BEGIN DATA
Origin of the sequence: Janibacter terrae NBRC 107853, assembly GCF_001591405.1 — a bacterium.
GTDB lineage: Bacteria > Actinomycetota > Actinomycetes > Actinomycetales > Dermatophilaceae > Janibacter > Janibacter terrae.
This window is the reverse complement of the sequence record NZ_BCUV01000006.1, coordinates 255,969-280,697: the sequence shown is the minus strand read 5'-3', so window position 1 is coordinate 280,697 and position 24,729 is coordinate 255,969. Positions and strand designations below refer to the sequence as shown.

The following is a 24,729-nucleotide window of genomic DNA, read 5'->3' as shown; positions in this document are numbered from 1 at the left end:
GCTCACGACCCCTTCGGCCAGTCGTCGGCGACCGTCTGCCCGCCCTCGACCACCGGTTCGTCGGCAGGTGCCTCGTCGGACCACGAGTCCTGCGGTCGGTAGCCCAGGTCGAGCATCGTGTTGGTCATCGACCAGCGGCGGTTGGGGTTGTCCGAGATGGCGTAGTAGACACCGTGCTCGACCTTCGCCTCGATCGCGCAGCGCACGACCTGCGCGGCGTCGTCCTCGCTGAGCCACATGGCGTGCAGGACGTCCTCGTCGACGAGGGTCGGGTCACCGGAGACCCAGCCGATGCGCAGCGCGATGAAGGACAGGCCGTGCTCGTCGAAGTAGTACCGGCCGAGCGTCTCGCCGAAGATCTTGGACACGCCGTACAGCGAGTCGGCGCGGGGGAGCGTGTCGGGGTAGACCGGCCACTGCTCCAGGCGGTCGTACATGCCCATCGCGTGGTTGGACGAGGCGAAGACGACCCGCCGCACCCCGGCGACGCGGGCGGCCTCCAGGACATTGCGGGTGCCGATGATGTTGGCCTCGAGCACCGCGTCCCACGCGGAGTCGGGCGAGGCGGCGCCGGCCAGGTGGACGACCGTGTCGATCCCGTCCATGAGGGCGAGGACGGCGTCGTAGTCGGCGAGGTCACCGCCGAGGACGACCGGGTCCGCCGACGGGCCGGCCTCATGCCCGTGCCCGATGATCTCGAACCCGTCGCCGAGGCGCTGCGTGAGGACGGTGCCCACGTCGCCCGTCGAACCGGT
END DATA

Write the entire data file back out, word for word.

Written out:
Origin of the sequence: Janibacter terrae NBRC 107853, assembly GCF_001591405.1 — a bacterium.
GTDB lineage: Bacteria > Actinomycetota > Actinomycetes > Actinomycetales > Dermatophilaceae > Janibacter > Janibacter terrae.
This window is the reverse complement of the sequence record NZ_BCUV01000006.1, coordinates 255,969-280,697: the sequence shown is the minus strand read 5'-3', so window position 1 is coordinate 280,697 and position 24,729 is coordinate 255,969. Positions and strand designations below refer to the sequence as shown.

The following is a 24,729-nucleotide window of genomic DNA, read 5'->3' as shown; positions in this document are numbered from 1 at the left end:
GCTCACGACCCCTTCGGCCAGTCGTCGGCGACCGTCTGCCCGCCCTCGACCACCGGTTCGTCGGCAGGTGCCTCGTCGGACCACGAGTCCTGCGGTCGGTAGCCCAGGTCGAGCATCGTGTTGGTCATCGACCAGCGGCGGTTGGGGTTGTCCGAGATGGCGTAGTAGACACCGTGCTCGACCTTCGCCTCGATCGCGCAGCGCACGACCTGCGCGGCGTCGTCCTCGCTGAGCCACATGGCGTGCAGGACGTCCTCGTCGACGAGGGTCGGGTCACCGGAGACCCAGCCGATGCGCAGCGCGATGAAGGACAGGCCGTGCTCGTCGAAGTAGTACCGGCCGAGCGTCTCGCCGAAGATCTTGGACACGCCGTACAGCGAGTCGGCGCGGGGGAGCGTGTCGGGGTAGACCGGCCACTGCTCCAGGCGGTCGTACATGCCCATCGCGTGGTTGGACGAGGCGAAGACGACCCGCCGCACCCCGGCGACGCGGGCGGCCTCCAGGACATTGCGGGTGCCGATGATGTTGGCCTCGAGCACCGCGTCCCACGCGGAGTCGGGCGAGGCGGCGCCGGCCAGGTGGACGACCGTGTCGATCCCGTCCATGAGGGCGAGGACGGCGTCGTAGTCGGCGAGGTCACCGCCGAGGACGACCGGGTCCGCCGACGGGCCGGCCTCATGCCCGTGCCCGATGATCTCGAACCCGTCGCCGAGGCGCTGCGTGAGGACGGTGCCCACGTCGCCCGTCGAACCGGT